She just stared blankly forward as she bagged. She had no expression, no eye contact, no human qualities whatsoever. She just blankly stared and bagged. It was staggering. It was … unsettling. Alarming. Disconcerting. And, well basically downright eerie. It’s hard to describe. I’ve never seen someone so robotic before.

I’m that person that pokes the dragon – I just can’t help it.

Picture it, this odd woman blankly bagging our groceries. I usually offer to help, but I couldn’t. All I could do is lean in and peer at her.

She didn’t even blink or respond.

I wanted to say “you sure seem to love your job” or something snarky, to at least begin a conversation… but I stopped. Just as I was about to say something, I thought, to myself “what is she’s blind, deaf, or mute?” I certainly wouldn’t want to make anyone feel bad for a limitation, so I tried to justify her unusual behavior, and then I felt supremely guilty.

I bit my tongue to force myself to say nothing.

But here’s the kicker… as we walked away, she mumbled, in the lowest volume possible without being silent, a half-assed “have a nice night”

It was weird.

Jim and I pushed our cart by her and just bust out into hysterical laughter.

The thought occurred to me, this is what would happen if Vicky from the 80’s TV show “Small Wonder” got a job.

Random side thought: Does the concept of “Small Wonder” ring off to anyone else? Inventor man creates a robot of a young girl and she sleeps in his closet? And he has to undo her dress to access her computer panel to program her? Maybe I’ve worked in prosecution for too long, but that sounds… alarming.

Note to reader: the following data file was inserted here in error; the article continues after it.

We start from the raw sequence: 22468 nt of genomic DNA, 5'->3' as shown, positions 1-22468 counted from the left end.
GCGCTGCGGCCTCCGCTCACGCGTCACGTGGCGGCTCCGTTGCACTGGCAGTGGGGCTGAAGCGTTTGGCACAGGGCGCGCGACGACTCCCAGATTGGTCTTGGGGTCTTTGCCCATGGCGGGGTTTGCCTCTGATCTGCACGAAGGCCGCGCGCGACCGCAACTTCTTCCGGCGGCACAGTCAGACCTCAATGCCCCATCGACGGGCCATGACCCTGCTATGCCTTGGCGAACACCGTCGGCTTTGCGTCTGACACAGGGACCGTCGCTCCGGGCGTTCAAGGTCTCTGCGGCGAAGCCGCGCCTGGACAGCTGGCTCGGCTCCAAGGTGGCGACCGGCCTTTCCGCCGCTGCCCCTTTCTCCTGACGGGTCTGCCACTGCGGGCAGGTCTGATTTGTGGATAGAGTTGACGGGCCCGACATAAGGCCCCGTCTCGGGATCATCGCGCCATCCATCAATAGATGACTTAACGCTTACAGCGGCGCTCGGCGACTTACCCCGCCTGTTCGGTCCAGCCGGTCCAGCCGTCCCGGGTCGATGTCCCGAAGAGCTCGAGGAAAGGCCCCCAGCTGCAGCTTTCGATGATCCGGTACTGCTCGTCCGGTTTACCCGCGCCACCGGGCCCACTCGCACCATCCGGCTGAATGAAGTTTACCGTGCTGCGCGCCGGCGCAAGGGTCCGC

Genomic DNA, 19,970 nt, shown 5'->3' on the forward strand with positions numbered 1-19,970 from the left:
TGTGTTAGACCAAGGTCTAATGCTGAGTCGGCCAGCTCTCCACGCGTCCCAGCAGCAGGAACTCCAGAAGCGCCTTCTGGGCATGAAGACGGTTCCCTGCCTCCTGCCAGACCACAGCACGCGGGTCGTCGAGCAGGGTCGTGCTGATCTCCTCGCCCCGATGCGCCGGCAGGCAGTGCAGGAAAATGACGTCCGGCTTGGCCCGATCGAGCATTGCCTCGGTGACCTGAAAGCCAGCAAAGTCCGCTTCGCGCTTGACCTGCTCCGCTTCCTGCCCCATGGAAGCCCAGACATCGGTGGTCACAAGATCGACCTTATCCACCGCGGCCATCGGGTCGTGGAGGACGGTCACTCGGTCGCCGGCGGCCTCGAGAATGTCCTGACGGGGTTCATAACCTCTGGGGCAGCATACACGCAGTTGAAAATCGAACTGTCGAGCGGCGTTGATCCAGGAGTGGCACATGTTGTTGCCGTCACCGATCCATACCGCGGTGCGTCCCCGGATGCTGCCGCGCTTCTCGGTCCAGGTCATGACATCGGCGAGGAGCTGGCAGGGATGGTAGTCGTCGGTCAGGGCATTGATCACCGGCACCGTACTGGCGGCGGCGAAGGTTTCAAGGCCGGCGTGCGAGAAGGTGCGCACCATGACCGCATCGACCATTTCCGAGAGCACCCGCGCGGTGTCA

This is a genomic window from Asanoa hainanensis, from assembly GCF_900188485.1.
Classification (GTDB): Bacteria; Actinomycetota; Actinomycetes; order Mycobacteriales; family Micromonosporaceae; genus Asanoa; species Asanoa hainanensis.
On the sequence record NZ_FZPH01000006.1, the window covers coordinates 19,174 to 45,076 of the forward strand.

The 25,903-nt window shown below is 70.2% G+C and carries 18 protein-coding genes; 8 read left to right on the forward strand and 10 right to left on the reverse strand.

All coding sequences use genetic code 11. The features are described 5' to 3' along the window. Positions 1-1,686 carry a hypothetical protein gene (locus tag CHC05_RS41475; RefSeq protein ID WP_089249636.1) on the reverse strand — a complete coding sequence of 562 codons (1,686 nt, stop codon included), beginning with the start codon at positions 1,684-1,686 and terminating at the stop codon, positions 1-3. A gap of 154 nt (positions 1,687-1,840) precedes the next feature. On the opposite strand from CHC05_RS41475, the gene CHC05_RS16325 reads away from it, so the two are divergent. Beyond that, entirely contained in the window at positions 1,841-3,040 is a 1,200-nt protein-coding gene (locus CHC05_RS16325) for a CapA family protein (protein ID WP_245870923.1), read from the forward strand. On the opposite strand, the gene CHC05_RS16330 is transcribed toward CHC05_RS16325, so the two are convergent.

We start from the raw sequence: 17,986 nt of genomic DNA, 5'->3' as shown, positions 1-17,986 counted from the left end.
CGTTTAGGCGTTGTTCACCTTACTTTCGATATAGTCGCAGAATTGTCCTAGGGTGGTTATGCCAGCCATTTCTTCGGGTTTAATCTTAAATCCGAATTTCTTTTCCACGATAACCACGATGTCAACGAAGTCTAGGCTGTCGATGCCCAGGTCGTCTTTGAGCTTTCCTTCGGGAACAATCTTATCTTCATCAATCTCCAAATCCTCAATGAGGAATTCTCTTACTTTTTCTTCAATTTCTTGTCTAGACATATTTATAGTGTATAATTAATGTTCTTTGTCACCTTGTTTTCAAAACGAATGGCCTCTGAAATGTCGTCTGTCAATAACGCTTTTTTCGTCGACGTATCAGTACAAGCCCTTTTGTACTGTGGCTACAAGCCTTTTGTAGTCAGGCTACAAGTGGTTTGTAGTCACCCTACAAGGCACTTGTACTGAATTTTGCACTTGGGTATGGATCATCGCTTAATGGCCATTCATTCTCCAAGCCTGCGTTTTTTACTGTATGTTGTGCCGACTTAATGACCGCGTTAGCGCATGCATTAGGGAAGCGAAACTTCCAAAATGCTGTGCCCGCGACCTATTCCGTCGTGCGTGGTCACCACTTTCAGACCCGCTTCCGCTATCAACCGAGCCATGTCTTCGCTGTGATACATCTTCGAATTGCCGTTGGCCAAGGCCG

We leave and head across the street. To make it simple, I run into the store solo while Jim waits in the car.

And the adventure continues…

So I’m in store, it’s around 7:30 at night. The store is almost completely empty, just the way I like it. There were only 2 visible employees.

I briskly walk to the product section and horror of horrors, I step on a ketchup packet and it sprays all over the floor. If you know anything about me, you know that condiments horrify me. It’s the texture, the liquidness, the oiliness of them – the only words are blarrrggh.

Condiments – liquidy ewiness. Horrifying is the only word. Sour cream, mayonnaise, Miracle whip, ranch dressing, mustard. The concept of touching them, wading through them, it plagues me. I’d sooner die.

I’m aware that I’m in public and have to overcome  my horror,  but in my head I was screaming like the first victim to die in a horror movie.

Second crisis, there were no Brussels sprouts to be found. None. No sign, no empty bin, nothing.

I strolled to the cashier and said “so… am I just an idiot, or are there no Brussels sprouts?”

She responds with the loudest yell I’ve ever heard in a grocery store in my life. “We don’t have em? PETER! PETER! DO WE HAVE BRUSSELS SPROUTS?”

I was reacting with my eyes as if the camera from “The Office” is on me.

So, Peter appears and he walks around the produce section aimlessly and I follow him. I approach the ketchup packet murder scene and gingerly step over the spray. Suppressing a gag.

Again, I wish there was a camera crew following me sometimes.

He just stopped aimlessly searching and dryly said “I guess we have none”.